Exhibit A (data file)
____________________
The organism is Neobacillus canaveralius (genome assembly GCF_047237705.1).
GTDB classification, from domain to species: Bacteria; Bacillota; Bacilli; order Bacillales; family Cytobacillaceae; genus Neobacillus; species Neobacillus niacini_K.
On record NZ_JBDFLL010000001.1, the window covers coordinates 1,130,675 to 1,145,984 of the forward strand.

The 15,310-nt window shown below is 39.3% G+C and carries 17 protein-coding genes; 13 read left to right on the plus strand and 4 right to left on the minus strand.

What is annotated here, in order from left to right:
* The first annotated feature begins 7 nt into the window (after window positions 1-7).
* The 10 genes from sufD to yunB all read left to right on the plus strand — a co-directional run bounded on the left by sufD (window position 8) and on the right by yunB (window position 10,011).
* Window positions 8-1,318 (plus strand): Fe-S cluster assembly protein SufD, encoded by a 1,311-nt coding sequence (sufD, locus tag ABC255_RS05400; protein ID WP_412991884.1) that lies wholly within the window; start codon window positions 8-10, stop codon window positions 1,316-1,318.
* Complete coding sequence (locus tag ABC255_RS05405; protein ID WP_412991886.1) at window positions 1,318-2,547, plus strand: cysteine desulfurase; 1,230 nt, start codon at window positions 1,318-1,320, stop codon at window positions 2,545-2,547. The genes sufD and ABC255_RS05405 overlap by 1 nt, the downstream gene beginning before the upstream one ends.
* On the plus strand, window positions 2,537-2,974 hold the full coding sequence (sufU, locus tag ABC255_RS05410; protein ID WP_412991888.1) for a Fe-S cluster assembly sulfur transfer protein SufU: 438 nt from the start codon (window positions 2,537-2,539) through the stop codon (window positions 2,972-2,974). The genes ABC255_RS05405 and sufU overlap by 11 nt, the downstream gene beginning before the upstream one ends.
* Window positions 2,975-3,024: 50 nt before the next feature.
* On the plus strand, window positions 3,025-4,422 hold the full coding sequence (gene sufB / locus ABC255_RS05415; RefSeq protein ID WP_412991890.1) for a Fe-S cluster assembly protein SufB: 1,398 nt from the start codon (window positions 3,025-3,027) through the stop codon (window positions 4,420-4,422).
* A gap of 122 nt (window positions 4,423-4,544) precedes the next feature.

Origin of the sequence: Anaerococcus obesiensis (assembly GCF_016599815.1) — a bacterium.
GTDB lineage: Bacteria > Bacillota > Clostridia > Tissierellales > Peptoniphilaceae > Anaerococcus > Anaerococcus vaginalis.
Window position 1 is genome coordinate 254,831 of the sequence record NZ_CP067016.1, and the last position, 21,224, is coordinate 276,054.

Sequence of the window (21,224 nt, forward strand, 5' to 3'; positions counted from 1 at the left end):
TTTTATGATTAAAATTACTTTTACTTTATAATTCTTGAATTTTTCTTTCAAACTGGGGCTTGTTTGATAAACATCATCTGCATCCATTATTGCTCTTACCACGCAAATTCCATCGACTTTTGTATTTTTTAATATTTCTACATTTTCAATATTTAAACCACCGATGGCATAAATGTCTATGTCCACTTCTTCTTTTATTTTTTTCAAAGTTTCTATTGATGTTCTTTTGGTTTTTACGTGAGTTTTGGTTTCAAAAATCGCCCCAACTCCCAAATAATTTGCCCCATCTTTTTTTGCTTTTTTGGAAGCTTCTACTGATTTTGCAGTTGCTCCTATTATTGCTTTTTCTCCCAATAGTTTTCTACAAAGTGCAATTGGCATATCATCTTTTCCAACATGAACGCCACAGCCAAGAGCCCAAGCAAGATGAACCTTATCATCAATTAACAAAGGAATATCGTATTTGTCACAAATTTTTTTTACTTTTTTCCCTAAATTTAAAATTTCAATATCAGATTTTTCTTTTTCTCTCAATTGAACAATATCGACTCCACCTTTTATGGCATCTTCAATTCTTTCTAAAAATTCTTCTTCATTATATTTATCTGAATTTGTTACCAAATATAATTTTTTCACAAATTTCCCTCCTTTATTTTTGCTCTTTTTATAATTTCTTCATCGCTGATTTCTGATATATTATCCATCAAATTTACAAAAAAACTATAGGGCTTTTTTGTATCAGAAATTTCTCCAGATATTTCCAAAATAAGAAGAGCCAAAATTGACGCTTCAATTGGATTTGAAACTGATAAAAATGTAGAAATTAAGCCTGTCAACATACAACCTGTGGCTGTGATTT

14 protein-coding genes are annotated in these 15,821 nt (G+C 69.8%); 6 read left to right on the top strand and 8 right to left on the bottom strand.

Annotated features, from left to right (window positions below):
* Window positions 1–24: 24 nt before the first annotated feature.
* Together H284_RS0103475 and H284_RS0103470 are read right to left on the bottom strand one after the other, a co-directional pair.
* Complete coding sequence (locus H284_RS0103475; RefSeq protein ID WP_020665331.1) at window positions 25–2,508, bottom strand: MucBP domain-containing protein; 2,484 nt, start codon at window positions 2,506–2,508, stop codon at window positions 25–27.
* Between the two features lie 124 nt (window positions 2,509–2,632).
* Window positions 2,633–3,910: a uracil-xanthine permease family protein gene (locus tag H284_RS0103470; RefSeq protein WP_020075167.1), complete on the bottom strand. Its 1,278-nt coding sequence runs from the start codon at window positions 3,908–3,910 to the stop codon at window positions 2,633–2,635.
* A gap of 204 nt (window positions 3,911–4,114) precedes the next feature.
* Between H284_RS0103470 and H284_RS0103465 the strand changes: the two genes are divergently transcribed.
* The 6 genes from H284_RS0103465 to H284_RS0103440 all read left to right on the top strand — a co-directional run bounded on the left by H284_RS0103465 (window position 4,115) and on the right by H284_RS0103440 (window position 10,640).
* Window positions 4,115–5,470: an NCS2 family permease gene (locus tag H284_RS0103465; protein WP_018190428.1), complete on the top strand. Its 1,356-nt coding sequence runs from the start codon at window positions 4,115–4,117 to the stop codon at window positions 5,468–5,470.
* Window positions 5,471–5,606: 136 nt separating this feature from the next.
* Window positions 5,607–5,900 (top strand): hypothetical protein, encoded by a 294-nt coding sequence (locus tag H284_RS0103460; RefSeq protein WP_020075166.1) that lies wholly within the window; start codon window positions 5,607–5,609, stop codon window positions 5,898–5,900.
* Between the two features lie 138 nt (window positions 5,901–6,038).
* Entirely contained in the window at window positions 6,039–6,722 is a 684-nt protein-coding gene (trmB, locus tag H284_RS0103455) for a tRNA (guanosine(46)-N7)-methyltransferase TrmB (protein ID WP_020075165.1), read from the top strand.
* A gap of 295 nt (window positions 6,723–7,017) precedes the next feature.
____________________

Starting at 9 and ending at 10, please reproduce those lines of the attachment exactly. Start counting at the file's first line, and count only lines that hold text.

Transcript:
* Complete coding sequence (locus tag ABC255_RS05405; protein ID WP_412991886.1) at window positions 1,318-2,547, plus strand: cysteine desulfurase; 1,230 nt, start codon at window positions 1,318-1,320, stop codon at window positions 2,545-2,547. The genes sufD and ABC255_RS05405 overlap by 1 nt, the downstream gene beginning before the upstream one ends.
* On the plus strand, window positions 2,537-2,974 hold the full coding sequence (sufU, locus tag ABC255_RS05410; protein ID WP_412991888.1) for a Fe-S cluster assembly sulfur transfer protein SufU: 438 nt from the start codon (window positions 2,537-2,539) through the stop codon (window positions 2,972-2,974). The genes ABC255_RS05405 and sufU overlap by 11 nt, the downstream gene beginning before the upstream one ends.